Musa married Tennie Ford, a black Catholic woman. They raised their children near New Orleans' Congo Square, where slaves once gathered. Ford took her children to church on Sundays while Musa knelt on a prayer rug and faced Mecca.
Musa died when Ford was pregnant with her son. Ford raised her children with African-American traditions; the ties to Bengal faded.
Shaik was aware of her Indian roots. Her name was the first obvious hint.
When she was little, in the 1950s and '60s, she rushed to the porch when phone books arrived with a thud. Her family was the only Shaik. She longed to find another name that was similar.
In India, the history of Bengali peoples evolved and was documented in print as India gained independence in 1947 and the nation was partitioned. East Bengal became East Pakistan and later, in 1971, Bangladesh.
But the sons of that land who came to America seeking a better life remained invisible. Until Bald began digging around.
Last month, he published "Bengali Harlem and the Lost Histories of South Asian America."
The book has generated palpable excitement among the descendants of the Bengali immigrants.
"I just said, 'wow,'" said Nurul Amin, 62, whose father once sold hotdogs from a Harlem pushcart.
"This put a stamp on our world," he said.
Shaik, an author and scholar of the Afro-Creole experience, said she was finally learning her grandfather's history. It dispelled notions of a monolithic black identity and connected her to a faraway land.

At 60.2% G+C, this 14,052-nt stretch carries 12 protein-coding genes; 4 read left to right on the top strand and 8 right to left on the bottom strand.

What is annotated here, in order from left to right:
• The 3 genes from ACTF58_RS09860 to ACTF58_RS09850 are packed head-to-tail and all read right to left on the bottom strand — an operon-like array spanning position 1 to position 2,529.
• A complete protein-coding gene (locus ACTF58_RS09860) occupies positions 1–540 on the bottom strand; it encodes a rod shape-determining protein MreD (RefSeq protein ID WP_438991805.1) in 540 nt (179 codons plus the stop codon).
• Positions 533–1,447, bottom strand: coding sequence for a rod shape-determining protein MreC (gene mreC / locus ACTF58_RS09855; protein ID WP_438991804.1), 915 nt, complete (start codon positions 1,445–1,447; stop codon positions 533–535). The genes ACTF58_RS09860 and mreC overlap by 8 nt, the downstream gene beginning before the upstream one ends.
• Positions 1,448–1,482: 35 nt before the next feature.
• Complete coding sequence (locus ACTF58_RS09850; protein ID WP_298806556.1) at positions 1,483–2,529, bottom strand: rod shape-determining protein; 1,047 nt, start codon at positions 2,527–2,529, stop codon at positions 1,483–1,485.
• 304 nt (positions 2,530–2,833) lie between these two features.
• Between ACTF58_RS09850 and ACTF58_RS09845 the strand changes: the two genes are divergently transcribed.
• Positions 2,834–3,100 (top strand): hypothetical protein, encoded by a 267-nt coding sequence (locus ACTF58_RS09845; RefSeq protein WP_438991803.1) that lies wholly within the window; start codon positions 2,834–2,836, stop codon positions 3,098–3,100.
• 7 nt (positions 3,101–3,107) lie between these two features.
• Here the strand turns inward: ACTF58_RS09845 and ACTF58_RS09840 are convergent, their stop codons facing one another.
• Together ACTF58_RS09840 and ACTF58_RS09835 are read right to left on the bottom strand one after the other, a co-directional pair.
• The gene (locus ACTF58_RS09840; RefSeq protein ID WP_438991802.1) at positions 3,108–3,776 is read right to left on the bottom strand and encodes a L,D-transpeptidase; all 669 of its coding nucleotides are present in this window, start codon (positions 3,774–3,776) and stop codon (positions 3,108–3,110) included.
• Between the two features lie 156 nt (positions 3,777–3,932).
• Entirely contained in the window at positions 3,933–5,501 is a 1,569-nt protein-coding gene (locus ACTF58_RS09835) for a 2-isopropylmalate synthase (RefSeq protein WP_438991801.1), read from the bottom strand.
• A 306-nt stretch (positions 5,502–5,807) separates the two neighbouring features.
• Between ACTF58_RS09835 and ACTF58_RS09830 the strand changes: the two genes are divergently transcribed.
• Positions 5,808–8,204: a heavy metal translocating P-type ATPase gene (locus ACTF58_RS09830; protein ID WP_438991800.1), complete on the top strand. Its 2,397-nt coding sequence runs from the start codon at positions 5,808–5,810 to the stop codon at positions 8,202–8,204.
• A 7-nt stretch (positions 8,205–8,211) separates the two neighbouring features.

California native Vivek Bald grew up with a strong sense of connection to India. He heard stories from his Indian immigrant mother that made a mark when he began making movies about the diaspora.
He'd produced a documentary about taxi drivers and was struck by the class divide in South Asian communities in America. The people who came in the wake of 1965 had taken the reins of community representation. Yet, they had little in common with newer waves of working-class immigrants from Pakistan and Bangladesh.
Bald's research led to his newly published book documenting the first waves of Bengali immigration.
In his exploration of the diaspora, he met actor and stand-up comic Aladdin Ullah, 44, one of the sons of Habib Ullah, who'd arrived by ship from what is now Bangladesh in the 1920s. Bald was fascinated with Ullah's story. He'd never imagined such a history.
"This was a population who came to the United States at a time when this country had erected quite draconian race-based immigration laws," Bald said. "They came during that time but were able to build networks in order to access jobs all over the United States.
"The story," said Bald, "was so completely different than what I had heard about South Asian immigration in the United States."
Their memories had survived in the African-American and Latino families into which they married.
Bald began researching their history. It took him nine years to meticulously comb through marriage and death records, other court documents, newspaper stories and archival treasures.